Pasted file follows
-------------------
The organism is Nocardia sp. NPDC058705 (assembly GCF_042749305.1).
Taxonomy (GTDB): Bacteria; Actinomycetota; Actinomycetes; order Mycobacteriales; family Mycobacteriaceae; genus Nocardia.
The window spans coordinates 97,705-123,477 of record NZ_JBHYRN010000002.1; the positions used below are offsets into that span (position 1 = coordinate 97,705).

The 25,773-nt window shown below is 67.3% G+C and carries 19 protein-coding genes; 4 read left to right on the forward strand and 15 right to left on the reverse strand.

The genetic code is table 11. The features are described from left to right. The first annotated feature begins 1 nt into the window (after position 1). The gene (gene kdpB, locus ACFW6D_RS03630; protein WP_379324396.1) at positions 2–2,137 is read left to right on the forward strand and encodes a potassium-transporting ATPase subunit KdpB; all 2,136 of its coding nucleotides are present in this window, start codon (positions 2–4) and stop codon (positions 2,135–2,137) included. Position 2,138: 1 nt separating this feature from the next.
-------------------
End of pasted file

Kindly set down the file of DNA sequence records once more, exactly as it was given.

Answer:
The organism is Nocardia sp. NPDC058705 (assembly GCF_042749305.1).
Taxonomy (GTDB): Bacteria; Actinomycetota; Actinomycetes; order Mycobacteriales; family Mycobacteriaceae; genus Nocardia.
The window spans coordinates 97,705-123,477 of record NZ_JBHYRN010000002.1; the positions used below are offsets into that span (position 1 = coordinate 97,705).

The 25,773-nt window shown below is 67.3% G+C and carries 19 protein-coding genes; 4 read left to right on the forward strand and 15 right to left on the reverse strand.

The genetic code is table 11. The features are described from left to right. The first annotated feature begins 1 nt into the window (after position 1). The gene (gene kdpB, locus ACFW6D_RS03630; protein WP_379324396.1) at positions 2–2,137 is read left to right on the forward strand and encodes a potassium-transporting ATPase subunit KdpB; all 2,136 of its coding nucleotides are present in this window, start codon (positions 2–4) and stop codon (positions 2,135–2,137) included. Position 2,138: 1 nt separating this feature from the next.